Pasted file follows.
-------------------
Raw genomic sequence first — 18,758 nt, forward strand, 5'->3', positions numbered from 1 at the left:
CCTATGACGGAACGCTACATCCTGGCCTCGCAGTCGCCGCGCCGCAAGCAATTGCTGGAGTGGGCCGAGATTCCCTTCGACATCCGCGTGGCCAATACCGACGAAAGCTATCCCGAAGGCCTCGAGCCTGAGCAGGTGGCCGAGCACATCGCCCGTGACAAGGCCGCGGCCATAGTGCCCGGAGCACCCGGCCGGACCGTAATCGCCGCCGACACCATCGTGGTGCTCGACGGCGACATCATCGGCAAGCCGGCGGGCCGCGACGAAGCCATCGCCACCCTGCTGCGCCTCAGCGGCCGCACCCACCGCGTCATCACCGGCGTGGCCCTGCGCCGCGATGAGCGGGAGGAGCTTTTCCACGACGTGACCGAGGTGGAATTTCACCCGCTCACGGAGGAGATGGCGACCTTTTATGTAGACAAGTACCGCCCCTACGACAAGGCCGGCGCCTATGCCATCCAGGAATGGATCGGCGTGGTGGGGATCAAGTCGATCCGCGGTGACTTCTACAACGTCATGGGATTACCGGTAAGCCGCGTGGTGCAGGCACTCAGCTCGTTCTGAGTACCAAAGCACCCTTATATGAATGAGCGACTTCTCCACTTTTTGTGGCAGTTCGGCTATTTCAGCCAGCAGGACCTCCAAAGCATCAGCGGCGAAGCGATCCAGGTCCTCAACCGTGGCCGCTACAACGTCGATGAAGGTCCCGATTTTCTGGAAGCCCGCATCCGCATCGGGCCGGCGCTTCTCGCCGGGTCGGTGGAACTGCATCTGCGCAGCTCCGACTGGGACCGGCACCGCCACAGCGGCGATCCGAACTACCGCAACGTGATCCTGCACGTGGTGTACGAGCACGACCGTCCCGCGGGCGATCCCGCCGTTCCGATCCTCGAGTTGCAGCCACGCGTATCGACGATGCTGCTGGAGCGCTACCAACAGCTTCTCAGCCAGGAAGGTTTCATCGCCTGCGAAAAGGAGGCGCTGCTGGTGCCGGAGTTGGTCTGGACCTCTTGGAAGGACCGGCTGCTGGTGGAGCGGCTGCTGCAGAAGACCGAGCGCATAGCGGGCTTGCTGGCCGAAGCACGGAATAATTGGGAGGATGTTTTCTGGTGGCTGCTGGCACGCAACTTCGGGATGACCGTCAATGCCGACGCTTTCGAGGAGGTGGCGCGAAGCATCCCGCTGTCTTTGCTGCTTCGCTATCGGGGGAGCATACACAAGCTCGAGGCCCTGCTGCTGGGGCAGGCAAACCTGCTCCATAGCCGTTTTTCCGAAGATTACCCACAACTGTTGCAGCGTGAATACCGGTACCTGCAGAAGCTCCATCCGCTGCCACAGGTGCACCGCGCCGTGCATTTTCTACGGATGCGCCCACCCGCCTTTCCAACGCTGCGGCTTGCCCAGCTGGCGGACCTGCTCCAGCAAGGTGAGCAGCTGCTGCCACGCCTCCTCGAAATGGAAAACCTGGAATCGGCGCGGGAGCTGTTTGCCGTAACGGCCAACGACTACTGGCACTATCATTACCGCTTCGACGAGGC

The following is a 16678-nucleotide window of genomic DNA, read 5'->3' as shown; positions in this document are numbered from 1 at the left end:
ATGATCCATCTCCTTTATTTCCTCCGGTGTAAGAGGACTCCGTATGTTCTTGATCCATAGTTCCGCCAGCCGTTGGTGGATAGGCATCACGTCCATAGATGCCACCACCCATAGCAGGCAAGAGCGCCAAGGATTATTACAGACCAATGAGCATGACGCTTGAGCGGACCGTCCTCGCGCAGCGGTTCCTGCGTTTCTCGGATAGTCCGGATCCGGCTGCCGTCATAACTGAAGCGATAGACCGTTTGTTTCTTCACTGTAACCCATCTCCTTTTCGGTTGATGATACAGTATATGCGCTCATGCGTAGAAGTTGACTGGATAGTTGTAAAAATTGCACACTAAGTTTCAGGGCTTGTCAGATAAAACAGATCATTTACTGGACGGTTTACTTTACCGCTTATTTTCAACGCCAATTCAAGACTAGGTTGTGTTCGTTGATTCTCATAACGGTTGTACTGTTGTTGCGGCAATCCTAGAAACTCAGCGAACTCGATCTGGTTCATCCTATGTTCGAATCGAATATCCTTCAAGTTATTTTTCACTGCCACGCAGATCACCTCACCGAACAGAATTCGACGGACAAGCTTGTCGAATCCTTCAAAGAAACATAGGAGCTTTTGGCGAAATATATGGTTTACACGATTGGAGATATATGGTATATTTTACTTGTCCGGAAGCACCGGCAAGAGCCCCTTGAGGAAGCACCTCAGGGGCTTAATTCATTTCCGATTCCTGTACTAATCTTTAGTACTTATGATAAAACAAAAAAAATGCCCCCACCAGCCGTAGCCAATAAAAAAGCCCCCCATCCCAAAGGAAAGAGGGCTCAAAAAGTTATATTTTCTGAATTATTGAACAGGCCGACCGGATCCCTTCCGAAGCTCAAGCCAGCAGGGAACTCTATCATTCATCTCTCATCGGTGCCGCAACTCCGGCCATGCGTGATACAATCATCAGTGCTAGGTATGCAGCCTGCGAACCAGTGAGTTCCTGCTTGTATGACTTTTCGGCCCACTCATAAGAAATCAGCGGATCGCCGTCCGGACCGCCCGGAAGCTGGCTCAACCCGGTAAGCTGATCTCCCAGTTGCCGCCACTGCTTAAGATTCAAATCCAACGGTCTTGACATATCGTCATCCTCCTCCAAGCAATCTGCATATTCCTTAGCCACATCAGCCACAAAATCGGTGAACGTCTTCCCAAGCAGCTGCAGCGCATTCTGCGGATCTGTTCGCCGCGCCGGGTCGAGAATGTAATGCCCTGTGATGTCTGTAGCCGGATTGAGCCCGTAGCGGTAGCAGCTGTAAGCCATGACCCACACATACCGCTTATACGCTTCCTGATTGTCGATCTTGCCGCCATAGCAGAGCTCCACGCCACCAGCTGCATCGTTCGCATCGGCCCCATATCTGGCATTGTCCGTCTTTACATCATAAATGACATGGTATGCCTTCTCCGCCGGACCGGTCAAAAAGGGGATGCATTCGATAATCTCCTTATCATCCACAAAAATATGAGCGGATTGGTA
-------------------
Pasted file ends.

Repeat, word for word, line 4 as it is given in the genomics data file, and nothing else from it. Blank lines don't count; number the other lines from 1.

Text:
ATGATCCATCTCCTTTATTTCCTCCGGTGTAAGAGGACTCCGTATGTTCTTGATCCATAGTTCCGCCAGCCGTTGGTGGATAGGCATCACGTCCATAGATGCCACCACCCATAGCAGGCAAGAGCGCCAAGGATTATTACAGACCAATGAGCATGACGCTTGAGCGGACCGTCCTCGCGCAGCGGTTCCTGCGTTTCTCGGATAGTCCGGATCCGGCTGCCGTCATAACTGAAGCGATAGACCGTTTGTTTCTTCACTGTAACCCATCTCCTTTTCGGTTGATGATACAGTATATGCGCTCATGCGTAGAAGTTGACTGGATAGTTGTAAAAATTGCACACTAAGTTTCAGGGCTTGTCAGATAAAACAGATCATTTACTGGACGGTTTACTTTACCGCTTATTTTCAACGCCAATTCAAGACTAGGTTGTGTTCGTTGATTCTCATAACGGTTGTACTGTTGTTGCGGCAATCCTAGAAACTCAGCGAACTCGATCTGGTTCATCCTATGTTCGAATCGAATATCCTTCAAGTTATTTTTCACTGCCACGCAGATCACCTCACCGAACAGAATTCGACGGACAAGCTTGTCGAATCCTTCAAAGAAACATAGGAGCTTTTGGCGAAATATATGGTTTACACGATTGGAGATATATGGTATATTTTACTTGTCCGGAAGCACCGGCAAGAGCCCCTTGAGGAAGCACCTCAGGGGCTTAATTCATTTCCGATTCCTGTACTAATCTTTAGTACTTATGATAAAACAAAAAAAATGCCCCCACCAGCCGTAGCCAATAAAAAAGCCCCCCATCCCAAAGGAAAGAGGGCTCAAAAAGTTATATTTTCTGAATTATTGAACAGGCCGACCGGATCCCTTCCGAAGCTCAAGCCAGCAGGGAACTCTATCATTCATCTCTCATCGGTGCCGCAACTCCGGCCATGCGTGATACAATCATCAGTGCTAGGTATGCAGCCTGCGAACCAGTGAGTTCCTGCTTGTATGACTTTTCGGCCCACTCATAAGAAATCAGCGGATCGCCGTCCGGACCGCCCGGAAGCTGGCTCAACCCGGTAAGCTGATCTCCCAGTTGCCGCCACTGCTTAAGATTCAAATCCAACGGTCTTGACATATCGTCATCCTCCTCCAAGCAATCTGCATATTCCTTAGCCACATCAGCCACAAAATCGGTGAACGTCTTCCCAAGCAGCTGCAGCGCATTCTGCGGATCTGTTCGCCGCGCCGGGTCGAGAATGTAATGCCCTGTGATGTCTGTAGCCGGATTGAGCCCGTAGCGGTAGCAGCTGTAAGCCATGACCCACACATACCGCTTATACGCTTCCTGATTGTCGATCTTGCCGCCATAGCAGAGCTCCACGCCACCAGCTGCATCGTTCGCATCGGCCCCATATCTGGCATTGTCCGTCTTTACATCATAAATGACATGGTATGCCTTCTCCGCCGGACCGGTCAAAAAGGGGATGCATTCGATAATCTCCTTATCATCCACAAAAATATGAGCGGATTGGTA